Pender County Emergency Management is pleased to join NC Know Your Zone campaign

Twenty Coastal Counties Establish Predetermined Evacuation Zones

RALEIGH – North Carolina Public Safety Secretary Erik Hooks and Emergency Management Director Mike Sprayberry today announced the implementation of the Know Your Zone initiative for North Carolina’s coastal communities. The state has worked with 20 coastal counties to create predetermined evacuation zones to help coastal residents stay safe from the impacts of hurricanes, tropical storms and other hazards, while allowing for simple and orderly evacuations.

“The goal of Know Your Zone is to educate coastal residents and visitors about their evacuation zones so that everyone knows the zone they live in and knows to look and listen for that zone when evacuations are ordered,” said Public Safety Secretary Erik Hooks. “Knowing your zone and when to evacuate can save lives.”

Development of the zones by county officials began with storm surge modeling from North Carolina’s Hurricane Evacuation Study. County officials were able to use the study maps to determine potential for inundation, and combine that with population data, as well as previous local experience with coastal evacuations to draft the evacuation zones needed for their county.

Some counties only need one zone where others have up to five zones in order to evacuate as efficiently as possible without over evacuating. Some inland counties that are not as susceptible to storm surge developed evacuation zones based on river flooding.

In the past, some evacuation orders have included descriptions based on local geography and elevations. Examples include:
• All unincorporated areas of a county
• Low lying areas in a town or county
• All areas within a certain distance of a particular river or stream

“Most visitors and some residents will not know if they are in a low-lying area, or how far they are from a river or stream,” said Emergency Management Director Mike Sprayberry. “Having predetermined zones simplifies the evacuation process for local officials, residents and visitors.”

There is an online address lookup tool at KnowYourZone.nc.gov for residents in coastal counties to find their zone. The website also contains, county-by-county zone maps, educational materials, frequently asked questions and the North Carolina Hurricane Guide. The hurricane guide, which is available in both print and digital form, provides information for storm preparedness, response and recovery, and has been published in English and Spanish.
The Know Your Zone website is also available in Spanish at Conozca Su Zona.

The ReadyNC website continues to be the source for disaster preparedness information for North Carolina residents, with instructions on creating a family emergency plan and assembling an emergency kit. It also features live information on power outages and open shelters. ReadyNC.org is mobile friendly for phones, tablets and desktop computers and is available in English and Spanish. The ReadyNC app was retired after the 2019 hurricane season and is no longer available.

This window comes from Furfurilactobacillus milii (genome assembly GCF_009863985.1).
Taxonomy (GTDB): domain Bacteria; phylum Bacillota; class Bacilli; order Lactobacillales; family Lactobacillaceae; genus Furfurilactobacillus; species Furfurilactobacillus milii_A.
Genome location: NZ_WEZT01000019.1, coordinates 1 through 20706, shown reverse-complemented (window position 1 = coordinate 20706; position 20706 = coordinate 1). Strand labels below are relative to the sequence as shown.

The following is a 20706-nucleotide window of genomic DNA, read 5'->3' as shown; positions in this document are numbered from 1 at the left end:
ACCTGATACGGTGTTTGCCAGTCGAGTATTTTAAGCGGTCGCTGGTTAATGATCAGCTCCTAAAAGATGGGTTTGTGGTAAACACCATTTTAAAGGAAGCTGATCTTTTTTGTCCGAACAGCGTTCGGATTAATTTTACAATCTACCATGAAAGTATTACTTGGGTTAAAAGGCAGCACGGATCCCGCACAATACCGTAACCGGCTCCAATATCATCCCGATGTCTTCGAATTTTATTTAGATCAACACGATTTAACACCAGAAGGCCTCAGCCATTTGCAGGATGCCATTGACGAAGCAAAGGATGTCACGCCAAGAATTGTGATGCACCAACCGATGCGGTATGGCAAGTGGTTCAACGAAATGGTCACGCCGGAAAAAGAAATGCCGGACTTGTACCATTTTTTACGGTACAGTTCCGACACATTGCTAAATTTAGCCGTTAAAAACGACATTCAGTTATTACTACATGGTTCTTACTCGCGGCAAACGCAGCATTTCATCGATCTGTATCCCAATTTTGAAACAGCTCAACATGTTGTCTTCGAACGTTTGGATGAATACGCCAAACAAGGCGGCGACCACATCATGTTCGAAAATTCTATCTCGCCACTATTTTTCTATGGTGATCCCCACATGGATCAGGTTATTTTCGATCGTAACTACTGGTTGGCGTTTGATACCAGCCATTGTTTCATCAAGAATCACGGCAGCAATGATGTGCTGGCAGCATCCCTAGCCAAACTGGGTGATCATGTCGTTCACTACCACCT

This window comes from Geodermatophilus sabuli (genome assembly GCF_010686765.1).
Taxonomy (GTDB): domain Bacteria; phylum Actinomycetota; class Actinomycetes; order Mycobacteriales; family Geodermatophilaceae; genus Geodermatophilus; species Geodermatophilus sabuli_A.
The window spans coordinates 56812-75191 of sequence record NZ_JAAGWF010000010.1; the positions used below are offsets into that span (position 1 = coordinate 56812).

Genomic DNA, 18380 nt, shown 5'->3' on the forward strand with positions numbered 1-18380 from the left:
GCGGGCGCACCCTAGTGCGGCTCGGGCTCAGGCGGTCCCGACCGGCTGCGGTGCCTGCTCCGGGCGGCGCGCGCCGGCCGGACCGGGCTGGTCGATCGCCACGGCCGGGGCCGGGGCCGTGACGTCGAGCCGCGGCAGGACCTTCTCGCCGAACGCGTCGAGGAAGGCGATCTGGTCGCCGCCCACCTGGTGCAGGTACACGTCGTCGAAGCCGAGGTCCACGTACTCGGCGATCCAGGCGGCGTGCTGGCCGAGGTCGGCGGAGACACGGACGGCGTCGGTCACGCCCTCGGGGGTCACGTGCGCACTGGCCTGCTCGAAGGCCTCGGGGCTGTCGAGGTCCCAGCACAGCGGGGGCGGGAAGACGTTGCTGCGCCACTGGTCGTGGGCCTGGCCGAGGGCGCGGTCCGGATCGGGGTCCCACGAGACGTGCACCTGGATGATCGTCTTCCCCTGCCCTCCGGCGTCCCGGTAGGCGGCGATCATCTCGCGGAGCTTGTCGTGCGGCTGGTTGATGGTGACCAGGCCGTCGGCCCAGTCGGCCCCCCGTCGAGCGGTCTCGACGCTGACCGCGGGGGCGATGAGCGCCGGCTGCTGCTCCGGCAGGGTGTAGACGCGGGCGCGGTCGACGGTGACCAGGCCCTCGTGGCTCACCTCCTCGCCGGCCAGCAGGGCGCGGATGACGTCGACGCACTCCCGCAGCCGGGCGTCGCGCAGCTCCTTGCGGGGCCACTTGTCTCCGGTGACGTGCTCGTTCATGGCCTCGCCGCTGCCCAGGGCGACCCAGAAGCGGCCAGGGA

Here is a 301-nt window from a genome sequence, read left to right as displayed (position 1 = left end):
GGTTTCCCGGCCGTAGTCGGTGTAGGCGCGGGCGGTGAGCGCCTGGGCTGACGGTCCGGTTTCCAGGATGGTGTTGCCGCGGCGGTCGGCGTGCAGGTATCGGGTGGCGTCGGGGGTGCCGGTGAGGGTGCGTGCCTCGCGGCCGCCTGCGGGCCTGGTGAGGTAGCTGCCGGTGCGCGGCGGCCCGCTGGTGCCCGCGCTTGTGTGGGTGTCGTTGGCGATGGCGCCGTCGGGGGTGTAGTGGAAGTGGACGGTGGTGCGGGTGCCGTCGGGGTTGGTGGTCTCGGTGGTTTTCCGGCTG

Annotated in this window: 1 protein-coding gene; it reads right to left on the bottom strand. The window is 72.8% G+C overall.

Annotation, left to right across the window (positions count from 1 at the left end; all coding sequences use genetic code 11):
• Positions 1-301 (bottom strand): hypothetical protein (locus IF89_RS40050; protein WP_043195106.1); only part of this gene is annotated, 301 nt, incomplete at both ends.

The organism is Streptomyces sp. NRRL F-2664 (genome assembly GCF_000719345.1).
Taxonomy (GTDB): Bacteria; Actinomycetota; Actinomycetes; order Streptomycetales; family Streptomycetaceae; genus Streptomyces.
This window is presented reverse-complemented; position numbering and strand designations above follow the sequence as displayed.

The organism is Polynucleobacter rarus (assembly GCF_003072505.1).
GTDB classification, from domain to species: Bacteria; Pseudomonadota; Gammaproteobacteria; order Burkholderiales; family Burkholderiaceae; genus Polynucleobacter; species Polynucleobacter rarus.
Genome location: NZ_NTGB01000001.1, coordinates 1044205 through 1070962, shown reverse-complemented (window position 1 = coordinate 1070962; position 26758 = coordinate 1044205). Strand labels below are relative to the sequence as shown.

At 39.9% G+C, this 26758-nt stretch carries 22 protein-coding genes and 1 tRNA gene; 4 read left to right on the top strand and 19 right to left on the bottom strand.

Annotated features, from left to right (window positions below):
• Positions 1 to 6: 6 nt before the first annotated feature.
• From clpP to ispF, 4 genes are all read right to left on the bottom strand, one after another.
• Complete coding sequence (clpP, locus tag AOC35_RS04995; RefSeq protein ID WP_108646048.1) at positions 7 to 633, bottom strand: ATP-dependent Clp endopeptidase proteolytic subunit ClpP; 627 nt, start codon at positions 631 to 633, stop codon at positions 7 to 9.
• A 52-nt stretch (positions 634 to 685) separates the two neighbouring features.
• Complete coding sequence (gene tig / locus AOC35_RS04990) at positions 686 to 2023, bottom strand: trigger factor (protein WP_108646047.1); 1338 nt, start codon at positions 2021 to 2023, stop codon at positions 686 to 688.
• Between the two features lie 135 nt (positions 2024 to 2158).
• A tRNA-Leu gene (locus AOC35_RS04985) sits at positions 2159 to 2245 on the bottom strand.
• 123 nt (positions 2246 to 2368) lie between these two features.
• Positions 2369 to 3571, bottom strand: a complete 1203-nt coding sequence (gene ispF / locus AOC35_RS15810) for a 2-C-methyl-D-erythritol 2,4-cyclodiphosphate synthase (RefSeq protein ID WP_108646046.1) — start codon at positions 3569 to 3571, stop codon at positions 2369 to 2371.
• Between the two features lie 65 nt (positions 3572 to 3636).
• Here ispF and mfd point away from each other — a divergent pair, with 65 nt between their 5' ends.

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Hurricane season has arrived, being prepared is critical

PENDER COUNTY – With the start of hurricane season, Pender County is providing hurricane preparedness information for citizens in our county. Pender County is committed to continuing to promote personal and community preparedness techniques to ensure all citizens understand their flood risk, work to mitigate that risk, and stay informed regarding hurricanes and flood events.

“Over the past few years, we have witnessed the devasting impacts hurricanes cause, especially flooding,” said Daniel Adams, Pender County Floodplain Administrator. “High winds, heavy rainfall, tornadoes and floods can cause loss of life and damage to property. As we saw with the impacts of Hurricane Florence in Pender County, all hurricanes have the potential to cause significant damage, even if they are not considered a Major Hurricane of Category 3 or higher.”

Always keep these important facts in mind while preparing:

Know Your Risk: To search for general information about risks in your area, visit https://gis.pendercountync.gov/maps/ and type in your address. Click on layers and select flood zones to see what flood zone you are in or near.

Flood Alerts: To sign up for flood alerts that are tied to the nearest river gages, go to Pender County’s website and search for the webpage “Being Prepared for a Hurricane”. Instructions to sign up for alerts can be found under the Flood Inundation Mapping and Alert Network (FIMAN) section.

Be Prepared: Act now to be prepared for hurricane season. Make sure you have family evacuation and communication plans, update your emergency supply kit, and evaluate your flood insurance needs.

Survival Kit Supplies: Water, food (non-perishable), flashlight, battery powered or hand-crank radio (can be purchased at the Red Cross store online), extra batteries, deluxe family first aid kit, medications and medical items, multi-purpose tools, sanitation and personal hygiene items, copy of personal documents, cell phone with charger, family and emergency contact information, extra cash, emergency blanket, maps of the area, and if needed: Baby supplies, games and activities for children, pet supplies, and a manual can-opener.

Flood Insurance: Did you know that homeowner’s insurance does not cover damage from flooding? The good news is that Pender County is a member of the National Flood Insurance Program (NFIP). Flood insurance is available to homeowners, condo owners, apartment owners, renters and business owners. Typically, there’s a 30-day waiting period from date of purchase before your policy goes into effect. Areas in the floodplain are at a high risk of flooding. In high-risk areas, there is at least a 1 in 4 chance of flooding during a 30-year mortgage.